Monday, 7 January 2019
Hall 4 (Phoenix Convention Center - West and North Buildings)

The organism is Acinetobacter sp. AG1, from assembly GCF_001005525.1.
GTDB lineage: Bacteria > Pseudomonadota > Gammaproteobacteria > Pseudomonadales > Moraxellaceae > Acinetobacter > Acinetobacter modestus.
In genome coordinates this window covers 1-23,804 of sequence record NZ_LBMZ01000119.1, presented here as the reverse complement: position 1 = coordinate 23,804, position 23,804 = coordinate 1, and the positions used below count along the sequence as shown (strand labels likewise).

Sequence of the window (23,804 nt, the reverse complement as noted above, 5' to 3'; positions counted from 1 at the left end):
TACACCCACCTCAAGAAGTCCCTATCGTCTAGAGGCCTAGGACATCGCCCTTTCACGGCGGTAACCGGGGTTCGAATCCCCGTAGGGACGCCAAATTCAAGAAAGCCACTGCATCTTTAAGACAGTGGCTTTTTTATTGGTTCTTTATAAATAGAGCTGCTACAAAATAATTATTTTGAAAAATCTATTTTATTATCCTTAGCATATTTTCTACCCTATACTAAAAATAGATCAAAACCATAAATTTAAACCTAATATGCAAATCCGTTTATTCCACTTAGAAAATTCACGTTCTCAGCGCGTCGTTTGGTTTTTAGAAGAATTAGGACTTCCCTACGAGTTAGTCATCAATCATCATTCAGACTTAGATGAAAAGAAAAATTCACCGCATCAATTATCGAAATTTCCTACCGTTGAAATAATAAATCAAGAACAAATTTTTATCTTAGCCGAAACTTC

With the launch of the new Geostationary Operational Environmental Satellite-R (GOES-R) satellite series with the Advanced Baseline Imager (ABI) onboard both GOES-16, and -17 satellites, new capabilities are available at unprecedented temporal and spatial resolution from a geostationary-orbiting platform viewing North and South America. Measurements from three water vapor bands available from ABI presents a unique opportunity to assess the vertical distribution of atmospheric moisture through multispectral (Red, Green, Blue, i.e., RGB) composites. Analysis of multispectral composites may provide improved capabilities to quickly identify specific features through qualitative analysis. The utilization of water vapor bands in the derivation of RGB imagery can be used to enhance thermodynamic and/or dynamical features associated with the development of significant weather events and hazards (e.g., cyclones, hurricanes, convection, and turbulence) that are commonly found in single band water vapor analysis. The Air Mass RGB was developed with the launch of Meteosat Second Generation Spinning Enhanced Visible and Infrared Imager (SEVIRI) and is used to enhance regions of warm, dry, ozone rich stratospheric air associated with jet stream dynamics and tropopause folding that impact cyclone intensity. With the launch of Himawari-8 Advanced Himawari Imager, the Japan Meteorological Agency developed a complimentary water vapor RGB, the Differential Water Vapor RGB, as a tool to assess the vertical distribution of water vapor in the atmosphere. The NASA Short-term Prediction Research and Transition (SPoRT) Center has worked closely with NOAA NWS National Centers to prepare forecasters for the capabilities of advanced, next-generation satellite sensors such as ABI. Collaborations within the GOES-R Proving Ground to provide National Center forecasters with SEVIRI and MODIS derived Air Mass RGB has allowed them to quickly integrate the ABI-derived Air Mass RGB into operations. In addition to the Air Mass RGB, NOAA has made the Differential Water Vapor RGB available to NWS forecasters nation-wide. This presentation assess the applications and advantages of the Air Mass RGB and Differential Water Vapor RGB as complimentary tools for assessing the thermodynamic and dynamical features associated significant weather events and assesses the impact of limb-correction on improving the interpretation and usability of the water vapor band-derived multispectral composite imagery.
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